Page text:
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For God so loved the world, that he gave his only begotten Son, that whosoever believeth in him should not perish, but have everlasting life. (John 3:16 kjv)

Love not the world, neither the things that are in the world. If any man love the world, the love of the Father is not in him. (1 John 2:15 kjv)

Why did St. John say we should love not the world whereas God is loving all and offering all eternal life and we are to walk in His Steps?

One may be quick to point out the issue of context here. But in my thoughts, I see that St. John clearly separated "the world" from "the things of the world". While he did not make this distinction in the Gospel, he made it clear that we should not love the things of the world in his epistle. In other words, why shouldn't we love the world which he had said God so loved while asking us to refrain from the materials things in it?

Additional Explanation: St. John seems to have differentiated between his use of "the world" and "the things of the world" in his epistle. It is clear that believers should not love the things of the world probably to avoid defilement. But, given that "the world" means "humankind" in John's Gospel, why does he urge the believers to not love the same "world" (humankind) which God himself loves?

As Eugene puts it:

why should man not love that which God himself loves. Why does God love the world? Whatever that reason is, why shouldn't man love it also for that reason?

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  • The question is clearly not a duplicate, since it is asking why should man not love that which God himself loves. Why does God love the world? Whatever that reason is, why shouldn't man love it also for that reason? – enegue Dec 9 '18 at 13:14
  • Thank you Eugene for seeing this question in a different light! You got exactly what I am trying to investigate. The "world" in John 3:16 means humankind. Fine! I have no problem with that. John 3:16 would read: "for God so loved humankind . . ." As you put it, "Why should man not love that which God himself loves. Why does God love the world? Whatever that reason is, why shouldn't man love it also for that reason?" – Ernest Abinokhauno Dec 9 '18 at 14:18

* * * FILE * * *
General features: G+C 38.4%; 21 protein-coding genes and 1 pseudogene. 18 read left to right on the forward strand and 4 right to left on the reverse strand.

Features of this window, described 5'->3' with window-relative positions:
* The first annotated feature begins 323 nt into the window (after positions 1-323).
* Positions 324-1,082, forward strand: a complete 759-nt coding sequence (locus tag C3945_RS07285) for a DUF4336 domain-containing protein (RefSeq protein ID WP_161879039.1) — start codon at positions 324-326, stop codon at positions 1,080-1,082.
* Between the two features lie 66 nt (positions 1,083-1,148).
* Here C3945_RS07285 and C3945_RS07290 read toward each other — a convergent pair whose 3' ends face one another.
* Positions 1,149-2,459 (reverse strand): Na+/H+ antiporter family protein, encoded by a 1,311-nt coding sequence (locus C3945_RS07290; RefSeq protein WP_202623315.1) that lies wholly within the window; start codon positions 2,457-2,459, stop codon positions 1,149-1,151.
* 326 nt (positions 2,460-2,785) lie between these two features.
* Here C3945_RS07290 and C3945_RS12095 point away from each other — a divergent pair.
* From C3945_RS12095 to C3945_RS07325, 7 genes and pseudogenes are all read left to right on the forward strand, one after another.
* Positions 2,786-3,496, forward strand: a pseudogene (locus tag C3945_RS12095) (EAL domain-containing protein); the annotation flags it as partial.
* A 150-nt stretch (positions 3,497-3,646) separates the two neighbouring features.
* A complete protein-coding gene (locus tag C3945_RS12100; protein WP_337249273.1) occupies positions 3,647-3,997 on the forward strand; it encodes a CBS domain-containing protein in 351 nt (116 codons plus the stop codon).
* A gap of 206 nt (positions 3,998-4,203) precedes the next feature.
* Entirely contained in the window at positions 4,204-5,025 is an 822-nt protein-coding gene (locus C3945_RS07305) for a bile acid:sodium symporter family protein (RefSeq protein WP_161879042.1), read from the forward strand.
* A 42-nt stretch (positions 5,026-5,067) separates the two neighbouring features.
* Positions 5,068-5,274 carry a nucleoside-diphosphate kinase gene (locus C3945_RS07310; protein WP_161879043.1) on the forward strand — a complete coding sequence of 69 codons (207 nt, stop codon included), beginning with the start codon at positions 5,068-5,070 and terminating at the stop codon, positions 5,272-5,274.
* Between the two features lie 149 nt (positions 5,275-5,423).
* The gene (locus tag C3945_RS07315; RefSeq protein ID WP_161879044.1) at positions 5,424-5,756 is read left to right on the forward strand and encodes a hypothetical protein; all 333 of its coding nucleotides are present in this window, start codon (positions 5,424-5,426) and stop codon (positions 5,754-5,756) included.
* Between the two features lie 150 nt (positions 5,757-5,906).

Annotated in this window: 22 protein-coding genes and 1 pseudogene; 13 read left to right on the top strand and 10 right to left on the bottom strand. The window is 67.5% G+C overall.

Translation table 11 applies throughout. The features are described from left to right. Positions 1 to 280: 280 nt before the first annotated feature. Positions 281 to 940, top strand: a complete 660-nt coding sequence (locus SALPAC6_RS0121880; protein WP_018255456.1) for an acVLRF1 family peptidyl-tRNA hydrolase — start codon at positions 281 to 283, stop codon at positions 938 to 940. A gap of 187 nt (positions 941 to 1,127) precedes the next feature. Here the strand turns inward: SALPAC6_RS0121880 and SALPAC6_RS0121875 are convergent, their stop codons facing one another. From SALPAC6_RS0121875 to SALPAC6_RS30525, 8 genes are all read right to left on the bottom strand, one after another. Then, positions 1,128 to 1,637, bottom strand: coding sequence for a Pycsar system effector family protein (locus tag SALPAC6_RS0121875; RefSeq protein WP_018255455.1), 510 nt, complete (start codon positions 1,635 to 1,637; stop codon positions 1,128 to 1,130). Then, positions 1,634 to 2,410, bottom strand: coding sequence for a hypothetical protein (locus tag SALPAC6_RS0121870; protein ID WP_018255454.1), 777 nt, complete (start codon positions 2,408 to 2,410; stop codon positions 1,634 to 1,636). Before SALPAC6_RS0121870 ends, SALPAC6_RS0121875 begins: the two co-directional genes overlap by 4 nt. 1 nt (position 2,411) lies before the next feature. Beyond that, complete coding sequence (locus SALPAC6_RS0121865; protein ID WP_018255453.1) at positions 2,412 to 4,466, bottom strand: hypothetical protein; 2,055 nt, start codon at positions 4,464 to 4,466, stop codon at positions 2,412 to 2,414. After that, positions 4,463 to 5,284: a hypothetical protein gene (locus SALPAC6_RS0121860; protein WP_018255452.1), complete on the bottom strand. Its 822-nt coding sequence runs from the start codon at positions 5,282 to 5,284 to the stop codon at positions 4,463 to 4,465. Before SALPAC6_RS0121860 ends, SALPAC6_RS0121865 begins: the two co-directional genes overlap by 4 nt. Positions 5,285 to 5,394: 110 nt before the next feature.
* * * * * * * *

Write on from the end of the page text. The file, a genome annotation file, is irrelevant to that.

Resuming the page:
• @ErnestAbinokhauno: You seem to have already answered your own question, without being aware of it. Basically, the same word is used in two completely different places with two completely different meanings. In the former, it means mankind; in the latter, it refers to the sins prevalent among men. Or, alternately, loving someone might sometimes also imply obeying them, as in men loving God, children loving their parents, or spouses and friends loving each other, etc. Clearly, our love for our fellow human beings is not meant to imply following them down the road to destruction. – Lucian Dec 22 '18 at 2:10
  • I made a similar observation here. It seems the "world" as used in the gospel and in the epistle are not the same in meaning. Also, it seems the "the world" and "the things of the world" as used in the epistles are coming out with similar connotations. – Ernest Abinokhauno Dec 22 '18 at 21:10

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